Families in cars stacked with surfboards cruise into the San Mateo Campground on the southern edge of Orange County. Warm weather and clear skies beckon them for a weekend of beach camping. But drive inland for another four miles and there’s an entirely different kind of camp. There, tidy rows of Quonsets — barrel-shaped bunk rooms made of corrugated metal — make up Camp Talega at the Camp Pendleton Marine Corps Base.
A little more than 40 years ago, the first 1,000 Vietnamese refugees out of Saigon flew into the El Toro Marine Corps Base in Orange County before being bused to Talega. From there, many would resettle in City Heights, which now has one of the highest concentrations of residents of Vietnamese descent in the county.
For many, Camp Talega was a critical part of their journey.
“It was very bustling. There was activity all the time, like a city,” said Bob Montgomery, who retired as head of the San Diego International Rescue Committee office in March. He served in Vietnam and later volunteered at the refugee camp.
Troops had just 24 hours to set up for the first arrivals, and then six days to raise another seven mini cities on the base. When troops ran out of Quonsets, they pulled World War II tents out of storage and erected those, base historian Faye Jonason said.
Over six months, some 50,000 Vietnamese refugees passed through Camp Pendleton. They stayed an average of three months before American families took them in or helped them strike out on their own.
One of those families was the Nguyens, who settled in City Heights.
“The apartment here at 4212 Altadena Ave. is the first apartment that our family — about 32 people — stayed in,” said Quan Nguyen, 40.
He’s pointing at a 1960s apartment building where Spanish-language music wafts from a maintenance worker’s boom box.
Nguyen was 5 months old when his parents and extended family left the tents and Quonsets on Camp Pendleton and moved into the two-bedroom apartment a few blocks west of Colina del Sol Park.
Nguyen’s parents giggle at the thought of so many people in that tiny place. But Nguyen’s dad, Harry Hien Duc Nguyen, is unfailingly grateful, no matter how much a reporter prods for tension.
“At that time we’re refugees in America,” said Harry Nguyen, 62. “At least we have a place that’s nice and clean to live at that time, at least we have food to eat at that time. So everybody, no complaints.”
Eventually, Harry Nguyen bought his first house just a block away. Back then, the Nguyens were the only Vietnamese family on the street.
Today, people call the neighborhood’s main drag “Little Saigon.” It’s a cultural mash-up where Somali women in headscarves and Burmese women holding parasols stroll past Vietnamese supermarkets and Pagoda-style strip malls.
Montgomery said the fall of Saigon built the City Heights of today.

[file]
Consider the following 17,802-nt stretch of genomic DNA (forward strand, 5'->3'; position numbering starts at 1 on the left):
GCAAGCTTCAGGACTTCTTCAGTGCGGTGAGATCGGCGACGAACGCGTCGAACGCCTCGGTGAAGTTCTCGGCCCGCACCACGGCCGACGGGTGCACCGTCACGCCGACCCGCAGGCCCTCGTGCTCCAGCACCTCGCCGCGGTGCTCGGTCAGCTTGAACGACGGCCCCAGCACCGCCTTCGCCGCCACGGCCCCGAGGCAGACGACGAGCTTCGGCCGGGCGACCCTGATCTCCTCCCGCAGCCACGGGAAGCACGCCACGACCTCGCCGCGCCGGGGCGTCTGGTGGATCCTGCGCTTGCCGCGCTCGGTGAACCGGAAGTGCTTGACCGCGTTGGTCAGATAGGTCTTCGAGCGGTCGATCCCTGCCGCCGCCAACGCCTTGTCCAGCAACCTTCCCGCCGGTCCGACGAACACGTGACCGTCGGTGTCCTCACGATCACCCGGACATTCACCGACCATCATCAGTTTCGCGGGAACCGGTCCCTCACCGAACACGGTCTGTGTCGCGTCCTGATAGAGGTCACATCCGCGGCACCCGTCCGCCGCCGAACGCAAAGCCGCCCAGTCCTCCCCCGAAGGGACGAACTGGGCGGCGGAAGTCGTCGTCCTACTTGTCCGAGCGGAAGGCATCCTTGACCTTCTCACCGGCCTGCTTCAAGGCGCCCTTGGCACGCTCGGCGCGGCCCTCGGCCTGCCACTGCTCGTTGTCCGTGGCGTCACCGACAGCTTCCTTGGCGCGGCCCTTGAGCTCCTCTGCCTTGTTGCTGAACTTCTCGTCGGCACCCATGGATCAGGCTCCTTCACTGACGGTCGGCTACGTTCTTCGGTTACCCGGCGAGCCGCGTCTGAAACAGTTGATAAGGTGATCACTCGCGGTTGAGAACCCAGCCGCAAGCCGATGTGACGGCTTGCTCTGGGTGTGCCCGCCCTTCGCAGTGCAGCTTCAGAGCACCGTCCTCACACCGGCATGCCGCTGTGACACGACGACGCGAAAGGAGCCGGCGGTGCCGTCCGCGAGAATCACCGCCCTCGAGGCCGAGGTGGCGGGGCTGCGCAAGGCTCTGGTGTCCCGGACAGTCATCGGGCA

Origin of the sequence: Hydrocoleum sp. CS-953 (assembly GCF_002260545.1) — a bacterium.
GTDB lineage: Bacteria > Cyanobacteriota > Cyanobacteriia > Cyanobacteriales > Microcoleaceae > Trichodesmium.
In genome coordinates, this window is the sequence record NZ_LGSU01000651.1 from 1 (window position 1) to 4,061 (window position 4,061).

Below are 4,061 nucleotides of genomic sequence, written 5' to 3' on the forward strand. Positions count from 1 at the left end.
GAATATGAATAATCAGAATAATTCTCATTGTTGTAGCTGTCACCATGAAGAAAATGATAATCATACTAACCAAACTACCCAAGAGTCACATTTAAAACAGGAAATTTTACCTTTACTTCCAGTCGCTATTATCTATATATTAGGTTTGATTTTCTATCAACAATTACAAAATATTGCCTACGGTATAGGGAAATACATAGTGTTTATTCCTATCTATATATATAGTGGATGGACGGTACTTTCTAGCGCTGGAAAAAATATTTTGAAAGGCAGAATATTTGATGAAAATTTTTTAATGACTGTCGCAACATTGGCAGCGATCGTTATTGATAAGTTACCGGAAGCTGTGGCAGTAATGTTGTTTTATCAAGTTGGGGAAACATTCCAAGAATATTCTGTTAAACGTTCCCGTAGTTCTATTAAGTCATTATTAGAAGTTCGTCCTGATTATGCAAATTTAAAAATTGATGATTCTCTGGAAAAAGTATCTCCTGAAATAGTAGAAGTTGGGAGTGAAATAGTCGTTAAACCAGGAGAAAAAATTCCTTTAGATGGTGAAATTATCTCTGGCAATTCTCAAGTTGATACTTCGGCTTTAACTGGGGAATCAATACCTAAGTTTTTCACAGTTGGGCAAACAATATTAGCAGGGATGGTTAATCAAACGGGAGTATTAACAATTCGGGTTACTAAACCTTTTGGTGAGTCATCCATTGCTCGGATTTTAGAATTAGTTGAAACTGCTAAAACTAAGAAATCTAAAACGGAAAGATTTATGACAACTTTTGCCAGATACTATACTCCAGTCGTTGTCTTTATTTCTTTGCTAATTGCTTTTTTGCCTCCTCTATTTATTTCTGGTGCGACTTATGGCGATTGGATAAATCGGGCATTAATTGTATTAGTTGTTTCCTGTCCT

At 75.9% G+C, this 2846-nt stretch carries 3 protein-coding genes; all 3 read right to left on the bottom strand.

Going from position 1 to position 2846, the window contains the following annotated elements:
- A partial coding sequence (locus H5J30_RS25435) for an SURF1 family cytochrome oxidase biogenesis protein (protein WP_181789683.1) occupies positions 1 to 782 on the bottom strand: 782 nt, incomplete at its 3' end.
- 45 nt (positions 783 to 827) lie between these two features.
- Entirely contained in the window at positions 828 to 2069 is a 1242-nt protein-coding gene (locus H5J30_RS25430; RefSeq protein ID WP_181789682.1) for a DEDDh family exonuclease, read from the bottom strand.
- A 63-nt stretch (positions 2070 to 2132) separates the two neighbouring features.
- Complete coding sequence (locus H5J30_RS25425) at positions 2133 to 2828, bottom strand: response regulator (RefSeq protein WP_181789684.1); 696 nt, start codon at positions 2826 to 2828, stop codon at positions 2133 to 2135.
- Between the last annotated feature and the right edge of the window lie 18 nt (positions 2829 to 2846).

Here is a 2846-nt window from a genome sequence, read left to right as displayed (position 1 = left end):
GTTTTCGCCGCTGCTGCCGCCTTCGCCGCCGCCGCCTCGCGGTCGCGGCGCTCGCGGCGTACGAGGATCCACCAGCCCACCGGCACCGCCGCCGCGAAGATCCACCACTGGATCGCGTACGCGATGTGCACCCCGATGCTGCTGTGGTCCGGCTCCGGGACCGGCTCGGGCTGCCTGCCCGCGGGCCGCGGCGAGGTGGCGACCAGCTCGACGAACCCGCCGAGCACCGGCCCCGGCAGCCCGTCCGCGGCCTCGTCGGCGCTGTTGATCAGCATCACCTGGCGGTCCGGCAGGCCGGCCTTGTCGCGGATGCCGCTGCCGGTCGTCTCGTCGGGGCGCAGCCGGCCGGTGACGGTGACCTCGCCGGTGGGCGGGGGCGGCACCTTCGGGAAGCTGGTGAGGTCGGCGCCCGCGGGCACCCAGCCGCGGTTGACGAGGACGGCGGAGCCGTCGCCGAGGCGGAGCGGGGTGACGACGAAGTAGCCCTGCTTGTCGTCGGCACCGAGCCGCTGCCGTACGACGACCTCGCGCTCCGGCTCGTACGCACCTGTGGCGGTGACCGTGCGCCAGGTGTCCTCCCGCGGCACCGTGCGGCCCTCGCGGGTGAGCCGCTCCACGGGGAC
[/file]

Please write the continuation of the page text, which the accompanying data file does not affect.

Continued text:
“Because of the services that grew up around the refugees that came out of Camp Pendleton, it was a good place to send people,” Montgomery said. “We had established services, there were religious institutions, and of course most importantly, existing communities where they would feel most comfortable.”
Nearly 45 percent of City Heights residents are foreign-born, and last year Montgomery’s office resettled more than 900 refugees.
He said long-term instability in Southeast Asia following the Vietnam War kept resettlement agencies like the International Rescue Committee mobilized for years. And it inspired the 1980 Refugee Act, which moved the United States from one-off emergency assistance to the permanent State Department programs that funnel refugees into City Heights today.
Montgomery said the Iraqi and Burmese people arriving today have a clear path ahead thanks to the Vietnamese who came in the 1970s. They found their way, opened businesses and prioritized education for their children.
Harry Nguyen said he didn’t have any other choice. He was an intelligence officer in the South Vietnam military and couldn’t go back.
“At that time I say, ‘This is my country now.’ I didn’t think anything of Vietnam at that time because at that time it’s collapsed already and under Communism,” Harry Nguyen said. “So my mind not over there, over here. And everything I concentrate here and take care of family, take care of children, I go to work, and we have a beautiful life here.”
The family now lives in son Quan’s ample suburban home about 20 minutes north of City Heights in Rancho Peñasquitos. The distance isn’t far, but it’s a long way from their cramped first apartment.
With family photos sprawled across his expansive kitchen island, son Quan Nguyen revisits his journey from Saigon to Camp Pendleton to City Heights. He said his family’s success doesn’t mean it’s done forging a path for the refugees behind it.
The pharmacist and father of two said the Vietnamese community is just beginning to realize a full civic life here.
Last year, voters in Orange County elected for the first time a Vietnamese-American to the California state Senate. And after working on Carl DeMaio’s campaign for the 52nd Congressional District, Quan’s sister Jacqui Nguyen recently took a job with the California Republican Party reaching out to Asian-American voters full time.
San Diego has yet to elect a Vietnamese-American City Council member.